ICU Volume 14 - Issue 2 - Summer 2014 - Cover Story: Prevention

Acute Respiratory Distress Syndrome: The Era of Prevention

Authors

Candelaria de Haro, MD
Critical Care Centre,
Hospital de Sabadell Corporació Sanitària i
Universitària Parc Taulí, Universitat Autònoma de
Barcelona
CIBER Enfermedades Respiratorias
Sabadell, Spain

[email protected]

Antonio Artigas, PhD
Critical Care Centre, Hospital de Sabadell
Corporació Sanitària i, Universitària Parc Taulí
Universitat Autònoma de, Barcelona
CIBER Enfermedades Respiratorias
Sabadell, Spain
ICU Management Editorial Board Member


Acute respiratory distress syndrome (ARDS) results in increased use of critical care resources and the overall associated mortality remains high. The identification of patients at risk and the implementation of preventive strategies are necessary.

Introduction

Acute respiratory distress syndrome (ARDS) is common in critically ill patients admitted to intensive care units (ICU). ARDS is characterised by acute hypoxaemia and bilateral pulmonary infiltrates and pulmonary oedema due to an increased permeability without left cardiac failure (Rubenfeld and Herridge 2007; ARDS Definition Task Force 2012).

 

There is an incidence of 58.7 cases per 100,000 people/year (Rubenfeld et al. 2005). Data about mortality vary widely. A systematic review, which analysed mortality from ARDS from 1994 to 2006, selected all trials that included patients based on the American-European Consensus Conference definition, and concluded that mortality decreased over the last decade, with an overall mortality of 43%, in-hospital mortality of 48.7% and ICU mortality of 44.3% (Zambon and Vincent 2008). A recent analysis reports an overall mortality of 44.3% (Phua et al. 2009). ARDS involves a high health cost and high overall mortality. Several indicators of poorer prognosis in ARDS have been identified (Ware 2005; Stapleton et al. 2005). The most important factors related to mortality are co-morbidities, age, severity (Simplified Acute Physiology Score [SAPS] II) and shock and organ failure (mortality has a direct relation with the number of organ failures and increases up to 83% with three or more organ failures). Once treatment is initiated, prognostic factors are correlated with response to treatment.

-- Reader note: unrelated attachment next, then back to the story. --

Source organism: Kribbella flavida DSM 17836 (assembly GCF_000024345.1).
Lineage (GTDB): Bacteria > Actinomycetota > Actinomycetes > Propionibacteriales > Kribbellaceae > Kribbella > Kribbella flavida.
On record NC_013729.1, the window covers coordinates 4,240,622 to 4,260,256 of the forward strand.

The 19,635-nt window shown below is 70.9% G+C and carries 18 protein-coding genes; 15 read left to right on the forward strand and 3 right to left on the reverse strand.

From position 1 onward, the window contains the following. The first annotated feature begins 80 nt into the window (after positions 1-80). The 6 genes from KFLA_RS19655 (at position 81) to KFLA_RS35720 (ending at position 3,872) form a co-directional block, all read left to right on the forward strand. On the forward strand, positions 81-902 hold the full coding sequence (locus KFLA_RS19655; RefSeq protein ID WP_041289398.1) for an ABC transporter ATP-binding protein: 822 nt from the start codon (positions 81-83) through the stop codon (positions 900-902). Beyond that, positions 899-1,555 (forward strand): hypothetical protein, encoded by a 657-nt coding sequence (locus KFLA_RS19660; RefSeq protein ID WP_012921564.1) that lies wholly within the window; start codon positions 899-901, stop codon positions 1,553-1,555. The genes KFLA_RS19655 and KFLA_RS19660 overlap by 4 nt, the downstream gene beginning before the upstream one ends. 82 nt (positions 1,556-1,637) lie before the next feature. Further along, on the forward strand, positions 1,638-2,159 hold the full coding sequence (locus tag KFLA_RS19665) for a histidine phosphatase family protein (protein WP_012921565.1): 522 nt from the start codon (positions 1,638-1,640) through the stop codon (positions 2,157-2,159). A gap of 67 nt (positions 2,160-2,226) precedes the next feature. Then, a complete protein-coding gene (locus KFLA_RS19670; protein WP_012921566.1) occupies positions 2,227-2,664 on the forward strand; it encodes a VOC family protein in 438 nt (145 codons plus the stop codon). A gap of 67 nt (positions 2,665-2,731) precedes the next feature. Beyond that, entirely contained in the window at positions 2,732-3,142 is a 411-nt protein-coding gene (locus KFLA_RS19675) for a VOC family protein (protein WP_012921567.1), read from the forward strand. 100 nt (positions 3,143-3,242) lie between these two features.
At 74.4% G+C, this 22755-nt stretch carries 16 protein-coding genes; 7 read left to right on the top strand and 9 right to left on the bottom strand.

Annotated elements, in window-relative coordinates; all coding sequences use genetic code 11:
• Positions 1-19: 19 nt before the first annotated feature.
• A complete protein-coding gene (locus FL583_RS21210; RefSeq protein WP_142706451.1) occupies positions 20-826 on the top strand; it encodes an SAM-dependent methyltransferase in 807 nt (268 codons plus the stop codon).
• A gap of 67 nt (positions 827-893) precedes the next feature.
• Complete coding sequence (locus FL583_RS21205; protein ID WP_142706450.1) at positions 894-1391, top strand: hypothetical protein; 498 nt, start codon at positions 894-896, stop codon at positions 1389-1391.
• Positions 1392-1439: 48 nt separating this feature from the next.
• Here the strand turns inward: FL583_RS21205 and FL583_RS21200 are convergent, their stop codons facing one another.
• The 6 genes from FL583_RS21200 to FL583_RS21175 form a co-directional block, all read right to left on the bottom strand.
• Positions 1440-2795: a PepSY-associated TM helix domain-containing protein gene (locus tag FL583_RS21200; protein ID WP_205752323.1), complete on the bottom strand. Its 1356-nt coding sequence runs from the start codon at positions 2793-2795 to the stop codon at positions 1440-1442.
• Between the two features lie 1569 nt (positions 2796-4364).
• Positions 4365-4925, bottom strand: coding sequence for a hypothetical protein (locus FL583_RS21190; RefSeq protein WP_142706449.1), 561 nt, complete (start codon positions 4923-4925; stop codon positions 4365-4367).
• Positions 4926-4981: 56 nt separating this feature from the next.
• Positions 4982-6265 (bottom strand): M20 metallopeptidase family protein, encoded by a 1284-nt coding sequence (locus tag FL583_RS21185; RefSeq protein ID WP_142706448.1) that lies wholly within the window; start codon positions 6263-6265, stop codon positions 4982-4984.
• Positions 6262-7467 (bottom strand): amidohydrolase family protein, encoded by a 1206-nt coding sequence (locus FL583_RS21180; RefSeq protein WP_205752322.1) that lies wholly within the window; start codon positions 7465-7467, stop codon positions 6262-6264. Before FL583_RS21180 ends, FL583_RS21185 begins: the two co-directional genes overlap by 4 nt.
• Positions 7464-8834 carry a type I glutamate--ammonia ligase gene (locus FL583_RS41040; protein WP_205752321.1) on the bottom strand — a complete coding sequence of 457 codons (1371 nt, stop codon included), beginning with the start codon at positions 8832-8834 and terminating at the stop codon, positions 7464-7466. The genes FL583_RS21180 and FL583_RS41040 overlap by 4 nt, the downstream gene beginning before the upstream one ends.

Currently there is no specific treatment for ARDS. The best care emphasises adequate and correct supportive care focused on the treatment of the underlying cause and avoiding iatrogenic complications. Mechanical ventilation remains the most important support therapy in ARDS.

 

 

Patients At Risk of Development of ARDS

ARDS is rarely present at the hospital admission; rather, it develops in a short time period from hours to days in patients with predisposing factors. Patients with risk factors at admission for ARDS develop ARDS in a median of 2 days (interquartile range 1-4) (Gajic et al. 2011). A chain reaction based on multiple hits can be involved in the pathogenesis of ARDS development and/or the progression of severity (Pavord et al. 2006). Host predisposing conditions act as a first hit in healthy lungs, where multiple hits can induce ARDS. In the absence of these predisposing conditions, the probability that the other hits will result in ARDS is lower (de Haro et al. 2013).

 

Early identification of patients at risk for ARDS may represent a good opportunity for preventive strategies. Following the paradigm of early goal-directed therapy in sepsis, early identification and treatment of ARDS patients could improve surveillance.

 

Several predisposing factors have been ascribed to ARDS development. Hudson et al. evaluated the presence of one or more of eight clinical conditions (sepsis, aspiration, drug overdose, near drowning, pulmonary contusion, multiple transfusions, multiple fractures, cranial traumatism), determined in previous studies, in ARDS development, and they obtained a 79% sensitivity and 26% specificity (Hudson et al. 1995). Gong et al. demonstrated that a pulmonary aetiology of injury, haematologic failure, transfusion of eight or more units of concentrated red blood cells, respiratory rate > 33 rpm, haematocrit > 37.5%, arterial pH < 7.33, albumin ≤ 2.3g/dL and transfer from another hospital increase ARDS risk (Gong et al. 2005). Ferguson et al. (2007), in patients from hospital wards, determined that pulmonary risk factors had a higher rate of ARDS progression than non-pulmonary risk factors, but shock was the most potent predictor factor. Trillo-Alvarez et al. developed in 2011 a predictor index for ARDS, called the Lung Injury Prediction Score (LIPS), which identified patients at risk of ARDS before ICU admission (Trillo-Alvarez et al. 2011). Gajic et al. (2011), in a multicentre prospective observational trial, determined that ARDS development varies due to the presence of predisposing factors and that the LIPS model discriminates efficiently (AUC 0.80; CI 95%; 0.78-0.82) between those with a low risk of ARDS development and those who developed ARDS. If adjusted for severity and predisposing factors, ARDS development increases in-hospital mortality (OR 4.1; CI 95%; 2.9-5.7). A recent trial, which studied the role of potentially preventable hospital exposures in the development of ARDS, suggests that the avoidance of second hits can decrease the development of ARDS and improve safety and outcomes for critically ill patients (Ahmed et al. 2014). The hospital exposures with a strong association with development of ARDS were preventable medical and surgical adverse events, inadequate antimicrobial therapy, larger volumes of blood product and intravenous fluid administration and documented pulmonary aspiration (Ahmed et al. 2014).